Summing up the case, the Coroner said that it had aroused some notoriety but when one came to boil it down there was really very little in it. Going shortly over the facts, he said that this man, George Raymond Walden had been ordered by the County War Agricultural Committee in the execution of their duty, to do certain acts upon his farm. A good many attempts were made to induce him to carry out what had been ordered; but he disregarded the order; in fact he flouted it, and he did not attempt in any shape or form to do what he had been ordered to do. In consequence, the War Agricultural Committee had applied to the Ministry of Agriculture, and they had been authorised to take a certain course, which was they if they failed to get their orders carried out they were to evict Walden from the farm. That eviction, as the evidence had showed, had nothing whatever to do with the landlord, Sir Anthony Tichborne, or his agents. That was the position of July 22nd. Eviction at all times was a somewhat difficult process of law, and the War Agricultural Committee, in their wisdom, made application to the Chief Constable of Hampshire for two police officers to accompany their representative to see that there was no breach of the peace. That was a very proper and very ordinary proceeding, and the two officers – Police constable Draper and Police constable Cripps – together with Mr Morton, went to the house, and made a peaceable approach to take possession of the land. He pointed out the significance of the answer given by one of them to his question to the effect that they were not armed at the time. One of these officers remained behind while the other officer went to report that Walden was armed. Then, without warning Walden shot at the constable who was left in what we could only describe as a murderous manner.

Reinforcements were obtained, and without going into the whole of the story, entrance was ultimately obtained to the house. But before that and after it and practically continuously until 7 o’clock the following morning, this man was shooting at every officer who appeared, and as a result he wounded four. They had all seen that afternoon the poor fellow who while standing there unarmed, had been fired at and badly wounded by the man who refused to carry out a lawful, command. After that the position was entirely changed. It passed from what he might call a civil proceeding to a criminal act. Walden, without any justification whatever, had fired at Police constable Draper and wounded him. The subsequent events which took place were done in the attempt to arrest Walden. If he had not been killed in this unfortunate affair he would undoubtedly have had to stand his trial on a charge of attempted murder. They Walden died of a gun shot no one would have any doubt whatever. In his humble opinion too, the evidence had entirely disposed of any suggestion that he committed suicide. The evidence, he thought, showed beyond all doubt that it was a shot from one of the policemen which caused the injury from which Walden died. If they came to that conclusion, he thought the proper verdict for them to return was that this man died from gunshot wounds inflicted by a police office in the proper execution of his duty, and was therefore justifiable homicide.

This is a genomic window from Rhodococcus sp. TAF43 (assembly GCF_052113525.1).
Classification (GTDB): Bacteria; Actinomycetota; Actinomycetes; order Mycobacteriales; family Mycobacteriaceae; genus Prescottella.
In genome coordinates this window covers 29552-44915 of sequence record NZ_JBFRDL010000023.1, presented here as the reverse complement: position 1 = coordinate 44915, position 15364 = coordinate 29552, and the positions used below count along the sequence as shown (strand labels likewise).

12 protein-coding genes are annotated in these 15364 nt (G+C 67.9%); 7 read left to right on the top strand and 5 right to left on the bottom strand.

The law with regard to justifiable homicide in circumstances like these was they where a police officer was resisted in the legal execution of his duty he might repel force by force and if in so doing, without disproportionate violence, he killed the party resisting him, that was justifiable homicide. An officer was not bound to withdraw, but could stand his ground and attack a party who was attacking him – for who would submit quietly to arrest if, where resistance was offered, the police were bounds to retire. An officer in the course of the legal execution of his duty was entitled to the protection of the law and there was no doubt that they were carrying out their legal duties on this occasion. They were met by force – by murderous force – and they were entitled to repel it with force. He had no hesitation whatever in directing them in this case that, so far as the police were concerned, it was a case of justifiable homicide.

After a short retirement, the foreman of the jury announced that they found that Walden died of gunshot wounds inflicted by the police in self defence and in the execution of their duty. Their verdict therefore was one of justifiable homicide. On behalf of the jury the foreman expressed their sympathy with Police constable Draper and wished him a speedy recovery.

The same expression was made by Mr Geech on behalf of the relatives, and sympathy with the relatives was expressed by Mr Pettifer on behalf of his clients, mentioning that this unfortunate affair closed an association lasting many years. Mr Scott, on behalf of the County War Agriculture Committee, also expressed his regrets at the occurrence.

Transcribed from a report in the Hampshire Chronicle dated Saturday, 3rd August 1940

Comments

If ever it came to that for you, matey, I couldn't help you defend the Castle, but I'd help you buy the salt.